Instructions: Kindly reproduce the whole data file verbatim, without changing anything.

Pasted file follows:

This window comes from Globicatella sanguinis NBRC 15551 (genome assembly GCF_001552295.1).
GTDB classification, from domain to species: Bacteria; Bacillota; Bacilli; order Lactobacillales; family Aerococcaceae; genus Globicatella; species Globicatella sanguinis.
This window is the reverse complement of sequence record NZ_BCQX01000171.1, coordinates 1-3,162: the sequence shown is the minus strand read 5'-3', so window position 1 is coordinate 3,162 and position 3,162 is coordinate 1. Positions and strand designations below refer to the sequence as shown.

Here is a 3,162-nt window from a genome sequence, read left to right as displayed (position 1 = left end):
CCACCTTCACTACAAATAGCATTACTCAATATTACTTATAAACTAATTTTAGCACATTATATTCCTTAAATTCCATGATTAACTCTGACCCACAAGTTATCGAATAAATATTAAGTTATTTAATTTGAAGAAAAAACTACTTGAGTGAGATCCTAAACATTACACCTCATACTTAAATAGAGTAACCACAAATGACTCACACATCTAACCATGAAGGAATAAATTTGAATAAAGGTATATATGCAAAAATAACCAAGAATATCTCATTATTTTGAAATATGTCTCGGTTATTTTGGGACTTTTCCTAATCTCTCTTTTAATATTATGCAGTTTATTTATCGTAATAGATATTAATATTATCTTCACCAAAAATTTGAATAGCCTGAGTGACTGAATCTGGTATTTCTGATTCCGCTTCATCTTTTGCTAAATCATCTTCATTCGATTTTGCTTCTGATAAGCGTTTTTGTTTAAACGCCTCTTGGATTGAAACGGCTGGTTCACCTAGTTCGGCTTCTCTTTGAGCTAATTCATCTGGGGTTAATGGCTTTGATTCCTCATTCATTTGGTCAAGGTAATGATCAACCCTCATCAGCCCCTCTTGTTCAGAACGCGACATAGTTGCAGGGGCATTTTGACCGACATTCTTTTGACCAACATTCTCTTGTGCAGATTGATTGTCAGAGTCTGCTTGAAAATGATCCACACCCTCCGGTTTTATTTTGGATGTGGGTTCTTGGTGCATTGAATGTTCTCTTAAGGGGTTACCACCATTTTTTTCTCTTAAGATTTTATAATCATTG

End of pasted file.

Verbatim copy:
This window comes from Globicatella sanguinis NBRC 15551 (genome assembly GCF_001552295.1).
GTDB classification, from domain to species: Bacteria; Bacillota; Bacilli; order Lactobacillales; family Aerococcaceae; genus Globicatella; species Globicatella sanguinis.
This window is the reverse complement of sequence record NZ_BCQX01000171.1, coordinates 1-3,162: the sequence shown is the minus strand read 5'-3', so window position 1 is coordinate 3,162 and position 3,162 is coordinate 1. Positions and strand designations below refer to the sequence as shown.

Here is a 3,162-nt window from a genome sequence, read left to right as displayed (position 1 = left end):
CCACCTTCACTACAAATAGCATTACTCAATATTACTTATAAACTAATTTTAGCACATTATATTCCTTAAATTCCATGATTAACTCTGACCCACAAGTTATCGAATAAATATTAAGTTATTTAATTTGAAGAAAAAACTACTTGAGTGAGATCCTAAACATTACACCTCATACTTAAATAGAGTAACCACAAATGACTCACACATCTAACCATGAAGGAATAAATTTGAATAAAGGTATATATGCAAAAATAACCAAGAATATCTCATTATTTTGAAATATGTCTCGGTTATTTTGGGACTTTTCCTAATCTCTCTTTTAATATTATGCAGTTTATTTATCGTAATAGATATTAATATTATCTTCACCAAAAATTTGAATAGCCTGAGTGACTGAATCTGGTATTTCTGATTCCGCTTCATCTTTTGCTAAATCATCTTCATTCGATTTTGCTTCTGATAAGCGTTTTTGTTTAAACGCCTCTTGGATTGAAACGGCTGGTTCACCTAGTTCGGCTTCTCTTTGAGCTAATTCATCTGGGGTTAATGGCTTTGATTCCTCATTCATTTGGTCAAGGTAATGATCAACCCTCATCAGCCCCTCTTGTTCAGAACGCGACATAGTTGCAGGGGCATTTTGACCGACATTCTTTTGACCAACATTCTCTTGTGCAGATTGATTGTCAGAGTCTGCTTGAAAATGATCCACACCCTCCGGTTTTATTTTGGATGTGGGTTCTTGGTGCATTGAATGTTCTCTTAAGGGGTTACCACCATTTTTTTCTCTTAAGATTTTATAATCATTG